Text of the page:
United States District Court, D. Massachusetts
MEMORANDUM AND ORDER ON DEFENDANTS' MOTION TO
Dennis Saylor, IV United States District Judge.
a case relating to a claim for workers' compensation.
Plaintiff Ed (Ite) Chen alleges that defendants Hartford
Insurance Co., Inc. and Twin City Fire Insurance Company,
sued as “Twin Cities Fires and Casualty Insurance
Company, ” wrongfully failed to pay his workers'
compensation claim; engaged in unfair and deceptive trade
practices in violation of Mass. Gen. Laws ch. 93A; defamed
him, allegedly in violation of Mass. Gen. Laws ch. 176D,
§ 3(3); and refused to conduct a reasonable
investigation of his claims in violation of Mass. Gen. Laws
ch. 176D, § 3(9)(d). Plaintiff is proceeding pro
se. Because adjudication of plaintiff's claims in
this Court is barred by the Massachusetts Workers'
Compensation Act (“MWCA”), defendants' motion
to dismiss will be granted.
complaint alleges that Ed (Ite) Chen was employed by Viceroy
Chemical in 2013 as an analytical chemist. (Am. Compl.
¶¶ L, 4, 11). It alleges that he was exposed to
toxic chemicals while working at a property in Fall River
owned by Quantum Catalytic and operated by Continuum Energy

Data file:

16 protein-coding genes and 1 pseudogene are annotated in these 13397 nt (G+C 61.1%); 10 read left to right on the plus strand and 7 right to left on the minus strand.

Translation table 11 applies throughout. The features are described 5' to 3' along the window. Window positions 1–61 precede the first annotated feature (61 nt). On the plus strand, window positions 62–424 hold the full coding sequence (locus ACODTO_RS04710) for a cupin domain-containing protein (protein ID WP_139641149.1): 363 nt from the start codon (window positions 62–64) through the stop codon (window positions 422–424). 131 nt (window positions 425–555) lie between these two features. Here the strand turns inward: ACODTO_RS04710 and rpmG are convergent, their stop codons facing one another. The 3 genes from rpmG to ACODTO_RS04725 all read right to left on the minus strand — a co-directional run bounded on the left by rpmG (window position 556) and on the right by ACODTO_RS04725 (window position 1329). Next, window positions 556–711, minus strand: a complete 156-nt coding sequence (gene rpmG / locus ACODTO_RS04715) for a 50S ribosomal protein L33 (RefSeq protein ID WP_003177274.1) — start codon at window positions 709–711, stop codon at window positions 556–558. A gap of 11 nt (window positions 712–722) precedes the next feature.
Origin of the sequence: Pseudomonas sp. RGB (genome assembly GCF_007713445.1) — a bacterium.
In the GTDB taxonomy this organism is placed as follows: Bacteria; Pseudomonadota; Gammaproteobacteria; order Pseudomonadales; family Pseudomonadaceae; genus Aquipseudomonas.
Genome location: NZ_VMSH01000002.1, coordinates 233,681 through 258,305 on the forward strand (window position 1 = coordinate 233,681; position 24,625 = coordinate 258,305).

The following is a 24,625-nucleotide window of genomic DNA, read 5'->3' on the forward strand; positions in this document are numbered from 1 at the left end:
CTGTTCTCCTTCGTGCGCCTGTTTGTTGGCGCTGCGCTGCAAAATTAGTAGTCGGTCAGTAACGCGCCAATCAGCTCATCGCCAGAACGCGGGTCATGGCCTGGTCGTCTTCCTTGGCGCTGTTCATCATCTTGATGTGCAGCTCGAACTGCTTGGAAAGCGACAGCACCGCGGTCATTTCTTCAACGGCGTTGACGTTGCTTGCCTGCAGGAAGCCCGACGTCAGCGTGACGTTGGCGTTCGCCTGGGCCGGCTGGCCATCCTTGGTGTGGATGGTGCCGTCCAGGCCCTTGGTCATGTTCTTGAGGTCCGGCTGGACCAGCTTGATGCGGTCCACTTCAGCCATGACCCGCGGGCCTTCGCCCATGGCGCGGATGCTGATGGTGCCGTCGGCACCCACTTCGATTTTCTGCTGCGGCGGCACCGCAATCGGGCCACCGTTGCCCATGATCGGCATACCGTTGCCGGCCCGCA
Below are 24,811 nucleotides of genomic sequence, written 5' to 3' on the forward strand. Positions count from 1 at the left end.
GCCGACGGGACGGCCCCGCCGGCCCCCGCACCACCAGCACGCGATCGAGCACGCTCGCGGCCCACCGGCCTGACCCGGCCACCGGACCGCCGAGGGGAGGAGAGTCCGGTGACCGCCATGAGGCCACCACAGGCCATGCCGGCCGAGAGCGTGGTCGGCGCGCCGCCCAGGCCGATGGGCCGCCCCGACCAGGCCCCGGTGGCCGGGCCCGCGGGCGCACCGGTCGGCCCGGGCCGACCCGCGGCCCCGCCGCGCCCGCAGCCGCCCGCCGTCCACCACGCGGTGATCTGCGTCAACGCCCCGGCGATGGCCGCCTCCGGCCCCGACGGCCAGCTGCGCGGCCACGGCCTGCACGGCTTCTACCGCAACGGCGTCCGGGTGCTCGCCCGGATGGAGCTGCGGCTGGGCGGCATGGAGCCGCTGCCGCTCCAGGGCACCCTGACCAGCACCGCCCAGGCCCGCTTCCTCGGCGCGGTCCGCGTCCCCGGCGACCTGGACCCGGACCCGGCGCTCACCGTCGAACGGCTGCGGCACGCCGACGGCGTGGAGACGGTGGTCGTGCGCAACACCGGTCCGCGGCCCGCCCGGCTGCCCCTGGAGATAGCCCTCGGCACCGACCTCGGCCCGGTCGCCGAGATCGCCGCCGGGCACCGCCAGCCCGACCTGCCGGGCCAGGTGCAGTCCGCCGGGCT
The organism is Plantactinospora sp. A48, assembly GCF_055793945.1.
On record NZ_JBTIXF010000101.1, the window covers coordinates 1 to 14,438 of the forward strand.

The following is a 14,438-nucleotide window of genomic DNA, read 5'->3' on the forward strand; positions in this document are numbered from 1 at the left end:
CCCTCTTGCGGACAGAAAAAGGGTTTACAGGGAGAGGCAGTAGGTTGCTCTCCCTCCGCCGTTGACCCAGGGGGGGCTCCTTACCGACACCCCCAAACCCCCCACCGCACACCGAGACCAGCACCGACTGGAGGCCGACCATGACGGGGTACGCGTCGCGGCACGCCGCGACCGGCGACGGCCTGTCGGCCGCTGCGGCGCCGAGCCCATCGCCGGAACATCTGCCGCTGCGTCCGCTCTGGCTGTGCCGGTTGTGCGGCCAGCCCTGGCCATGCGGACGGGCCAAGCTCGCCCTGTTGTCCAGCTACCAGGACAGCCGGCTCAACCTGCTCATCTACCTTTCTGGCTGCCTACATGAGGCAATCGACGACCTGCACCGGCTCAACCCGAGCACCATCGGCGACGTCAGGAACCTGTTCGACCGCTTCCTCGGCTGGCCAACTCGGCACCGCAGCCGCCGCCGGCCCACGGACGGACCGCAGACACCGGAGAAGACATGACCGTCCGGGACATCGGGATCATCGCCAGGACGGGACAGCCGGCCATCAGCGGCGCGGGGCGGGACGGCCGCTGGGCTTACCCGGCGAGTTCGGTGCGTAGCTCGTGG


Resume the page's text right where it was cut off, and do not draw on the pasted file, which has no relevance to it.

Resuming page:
Technologies, due to poor ventilation in his workspace.
(Id. ¶¶ jdx.1, B, C, I, 10,
It further alleges that Continuum employee Thomas Godfrey was
in charge of safety but discouraged Chen from filing a claim
or going to the hospital. (Id. ¶ A). And it
alleges that Chen suffered various types of neurological,
physical, and emotional damage as a result. (Id.
¶¶ 28, 33).
Hartford Insurance Co., Inc. and Twin City Fire Insurance Co.
are insurance companies; Twin City is a subsidiary of
Hartford. (Def. Mem. in Supp. Mot. to Dismiss at 1 n.1).
According to the complaint, Quantum Catalytic, Continuum, and
Viceroy were insured by Twin City. (Am. Compl. ¶¶
5, 8, 20). A company called Transformative Energy
Technologies Investments, LLC allegedly “introduced
Chen to Continuum Energy Technology” and was insured by
Hartford itself. (Id. ¶¶ 12-13).
complaint admits that “Chen's personal injuries
fall within the jurisdiction of workers comp, ” but
alleges that “Chen is pressing his claim outside the
workers compensation system after exhausting administrative